Besides some severe “morning” sickness which lasted until twenty-two weeks and pregnancy induced carpal tunnel my third trimester, my pregnancy was for the most part uneventful and routine until my ninth month. At thirty-six weeks pregnant, I noticed that the skin on my stomach had started itching a bit. I knew this was very common in the last trimester since the skin was being stretched so thin and tightly so quickly, not to mention the fact that it was the beginning of winter when dry skin is prevalent anyway. I did mention it to my midwife, and she affirmed that it was probably just normal stretching and told me to keep the skin hydrated with lotion. At thirty-seven weeks, I noticed that the skin in the stretchmarks under my belly button had become red and inflamed and continued to itch. At my next appointment I showed it to my midwife, and she once again said it was probably just due to the skin stretching so fast and prescribed me some hydrocortisone cream. I tried to keep my stomach lathered up, and hoped the itching would start to go away.

Everything seemed fine until I hit thirty-nine weeks. I was watching TV in the evening, and noticed my toe itched. I scratched it. It continued to itch. I kept scratching and then noticed what looked like hives appearing where I had scratched. I put some hydrocortisone cream on it and tried to ignore it. But within a couple of days the itching had spread to all over my toes and fingers. I tried not to scratch because every time I did hives would pop up and then leave blister-like marks behind. I felt like I had the chicken pox again. One thing I thought it could be was PUPPP, a condition that I first heard about through a friend of mine who had it with all three of her pregnancies. PUPPP stands for Pruritic Urticarial Papules and Plaques of Pregnany or, in layman’s terms, “really itchy hives and rash of pregnancy.” PUPPP sufferers are usually women having their first baby, have large fundal measurements and stomach distention, and seventy percent are pregnant with boys. One theory is that the mother is somehow allergic to the male DNA of her fetus. Another is that the distention of the stomach somehow triggers the rash since PUPPP usually starts in stomach stretchmarks and is much more common in pregnancies involving twins and triplets. At my thirty-eight week appointment I had mentioned PUPPP to my midwife, but she had said it was unlikely since usually PUPPP spreads very quickly to the arms, legs, and back.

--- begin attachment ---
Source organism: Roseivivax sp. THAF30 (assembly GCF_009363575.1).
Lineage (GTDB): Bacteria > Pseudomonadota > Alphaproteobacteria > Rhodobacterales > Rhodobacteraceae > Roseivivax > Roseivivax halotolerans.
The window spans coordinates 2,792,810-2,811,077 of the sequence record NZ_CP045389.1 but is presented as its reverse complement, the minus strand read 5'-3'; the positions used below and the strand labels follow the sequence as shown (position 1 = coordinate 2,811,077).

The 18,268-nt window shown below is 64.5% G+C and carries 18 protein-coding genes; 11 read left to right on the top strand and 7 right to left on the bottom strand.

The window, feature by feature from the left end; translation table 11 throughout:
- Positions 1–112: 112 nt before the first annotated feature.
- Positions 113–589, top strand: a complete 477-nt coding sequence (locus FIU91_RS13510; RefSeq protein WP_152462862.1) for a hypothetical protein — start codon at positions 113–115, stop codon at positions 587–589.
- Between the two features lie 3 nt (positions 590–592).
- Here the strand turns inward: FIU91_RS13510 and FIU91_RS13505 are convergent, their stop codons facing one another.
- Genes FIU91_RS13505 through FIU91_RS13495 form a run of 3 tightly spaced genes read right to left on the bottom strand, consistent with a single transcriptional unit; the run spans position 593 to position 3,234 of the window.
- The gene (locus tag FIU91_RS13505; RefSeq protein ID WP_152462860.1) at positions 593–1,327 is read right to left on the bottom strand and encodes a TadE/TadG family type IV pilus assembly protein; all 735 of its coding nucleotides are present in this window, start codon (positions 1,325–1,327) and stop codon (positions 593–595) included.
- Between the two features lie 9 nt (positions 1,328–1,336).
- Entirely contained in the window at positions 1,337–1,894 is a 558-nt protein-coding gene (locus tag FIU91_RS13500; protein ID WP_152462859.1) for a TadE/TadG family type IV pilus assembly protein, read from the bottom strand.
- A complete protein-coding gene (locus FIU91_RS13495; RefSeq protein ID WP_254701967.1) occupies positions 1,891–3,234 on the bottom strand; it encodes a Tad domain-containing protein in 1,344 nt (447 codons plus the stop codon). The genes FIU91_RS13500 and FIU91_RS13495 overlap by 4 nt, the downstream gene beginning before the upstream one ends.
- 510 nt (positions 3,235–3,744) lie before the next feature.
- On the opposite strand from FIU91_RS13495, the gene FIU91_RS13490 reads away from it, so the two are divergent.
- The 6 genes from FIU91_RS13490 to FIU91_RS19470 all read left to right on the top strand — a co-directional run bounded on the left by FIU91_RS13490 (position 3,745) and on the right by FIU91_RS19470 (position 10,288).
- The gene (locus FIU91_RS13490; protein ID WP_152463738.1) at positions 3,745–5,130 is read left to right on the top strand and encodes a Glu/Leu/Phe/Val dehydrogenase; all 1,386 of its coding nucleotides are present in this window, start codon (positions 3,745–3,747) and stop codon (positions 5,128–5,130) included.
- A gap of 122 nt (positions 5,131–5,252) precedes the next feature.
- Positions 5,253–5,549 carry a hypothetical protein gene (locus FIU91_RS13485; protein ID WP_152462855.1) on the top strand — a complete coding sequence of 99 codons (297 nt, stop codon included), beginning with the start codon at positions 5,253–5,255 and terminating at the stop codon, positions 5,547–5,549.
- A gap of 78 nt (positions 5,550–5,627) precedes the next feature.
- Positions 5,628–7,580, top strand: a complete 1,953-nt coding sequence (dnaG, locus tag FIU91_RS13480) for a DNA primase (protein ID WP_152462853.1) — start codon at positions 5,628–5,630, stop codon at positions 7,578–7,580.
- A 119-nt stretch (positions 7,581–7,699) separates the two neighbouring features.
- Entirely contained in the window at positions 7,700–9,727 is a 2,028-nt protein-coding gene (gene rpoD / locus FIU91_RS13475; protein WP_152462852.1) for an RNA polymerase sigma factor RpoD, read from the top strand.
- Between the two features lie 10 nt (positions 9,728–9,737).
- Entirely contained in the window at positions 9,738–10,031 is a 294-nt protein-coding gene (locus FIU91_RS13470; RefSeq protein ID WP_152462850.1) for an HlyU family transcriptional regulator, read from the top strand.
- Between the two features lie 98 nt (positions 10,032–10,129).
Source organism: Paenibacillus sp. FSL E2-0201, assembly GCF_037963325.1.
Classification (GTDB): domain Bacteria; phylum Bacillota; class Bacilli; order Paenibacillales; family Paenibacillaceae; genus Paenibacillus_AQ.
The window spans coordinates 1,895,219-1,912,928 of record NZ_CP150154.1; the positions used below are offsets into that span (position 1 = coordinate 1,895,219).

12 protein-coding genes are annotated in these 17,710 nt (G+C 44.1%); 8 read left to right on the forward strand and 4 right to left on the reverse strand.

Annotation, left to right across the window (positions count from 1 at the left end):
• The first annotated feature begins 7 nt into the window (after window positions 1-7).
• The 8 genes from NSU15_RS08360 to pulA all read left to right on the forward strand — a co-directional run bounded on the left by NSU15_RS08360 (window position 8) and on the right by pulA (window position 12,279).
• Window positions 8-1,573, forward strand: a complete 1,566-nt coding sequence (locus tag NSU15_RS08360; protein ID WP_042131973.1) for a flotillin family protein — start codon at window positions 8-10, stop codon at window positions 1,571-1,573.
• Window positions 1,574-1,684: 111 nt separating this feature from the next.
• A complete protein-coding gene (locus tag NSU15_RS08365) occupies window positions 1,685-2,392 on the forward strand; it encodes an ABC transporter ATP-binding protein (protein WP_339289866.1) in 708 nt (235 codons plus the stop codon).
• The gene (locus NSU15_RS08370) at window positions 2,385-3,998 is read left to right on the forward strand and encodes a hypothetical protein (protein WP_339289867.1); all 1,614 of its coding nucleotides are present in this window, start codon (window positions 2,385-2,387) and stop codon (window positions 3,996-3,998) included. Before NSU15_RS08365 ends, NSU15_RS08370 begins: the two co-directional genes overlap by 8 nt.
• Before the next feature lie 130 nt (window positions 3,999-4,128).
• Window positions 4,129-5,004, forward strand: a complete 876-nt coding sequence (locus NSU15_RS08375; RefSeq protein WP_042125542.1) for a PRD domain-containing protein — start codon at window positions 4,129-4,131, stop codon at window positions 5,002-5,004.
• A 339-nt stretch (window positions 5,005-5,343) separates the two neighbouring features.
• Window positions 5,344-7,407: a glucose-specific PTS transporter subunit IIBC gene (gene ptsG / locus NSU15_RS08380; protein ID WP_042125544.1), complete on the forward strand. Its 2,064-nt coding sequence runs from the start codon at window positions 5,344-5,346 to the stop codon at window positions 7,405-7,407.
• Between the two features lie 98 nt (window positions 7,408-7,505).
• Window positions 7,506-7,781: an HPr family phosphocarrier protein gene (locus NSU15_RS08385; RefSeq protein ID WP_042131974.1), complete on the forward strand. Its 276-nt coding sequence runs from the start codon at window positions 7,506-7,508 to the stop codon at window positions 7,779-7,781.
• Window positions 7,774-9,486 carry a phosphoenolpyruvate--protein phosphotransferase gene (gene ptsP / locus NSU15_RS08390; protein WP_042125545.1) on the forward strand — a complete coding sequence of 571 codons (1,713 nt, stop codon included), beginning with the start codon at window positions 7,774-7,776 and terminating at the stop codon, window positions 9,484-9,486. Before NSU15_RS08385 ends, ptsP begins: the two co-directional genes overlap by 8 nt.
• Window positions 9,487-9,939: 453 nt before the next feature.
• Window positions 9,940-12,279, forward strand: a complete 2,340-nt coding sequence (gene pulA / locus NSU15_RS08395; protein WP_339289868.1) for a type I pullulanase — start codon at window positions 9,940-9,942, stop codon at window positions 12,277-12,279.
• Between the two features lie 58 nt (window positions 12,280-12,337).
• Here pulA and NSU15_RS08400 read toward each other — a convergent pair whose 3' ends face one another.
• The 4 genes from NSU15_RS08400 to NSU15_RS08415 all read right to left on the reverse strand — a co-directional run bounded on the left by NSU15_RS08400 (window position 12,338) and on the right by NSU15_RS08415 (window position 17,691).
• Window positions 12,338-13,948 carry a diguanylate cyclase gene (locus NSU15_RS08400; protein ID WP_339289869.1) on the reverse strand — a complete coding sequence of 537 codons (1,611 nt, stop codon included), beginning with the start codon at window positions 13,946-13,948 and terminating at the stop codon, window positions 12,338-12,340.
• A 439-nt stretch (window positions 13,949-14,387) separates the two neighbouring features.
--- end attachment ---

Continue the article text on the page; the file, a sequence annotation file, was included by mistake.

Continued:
I did everything I could to treat the non-stop itching. I read that some women with PUPPP had luck with Grampa’s Pine Tar Soap to dry up the rash. I lathered myself up with it, but all it did was make me smell like a campfire. Soaking my feet in ice cold water helped some, but it was only a temporary fix. I ordered some Sarna lotion to try which supposedly helpful with PUPPP, but had to wait for it to arrive. The only thing that brought any relief was rubbing ice cubes on the itchy area until it was completely numb. I tried very hard not to scratch because it spread the rash, but once in a while I would break down and scratch the hell out of the area. It felt amazing, but then the hives just formed more blisters and the itch would keep coming back.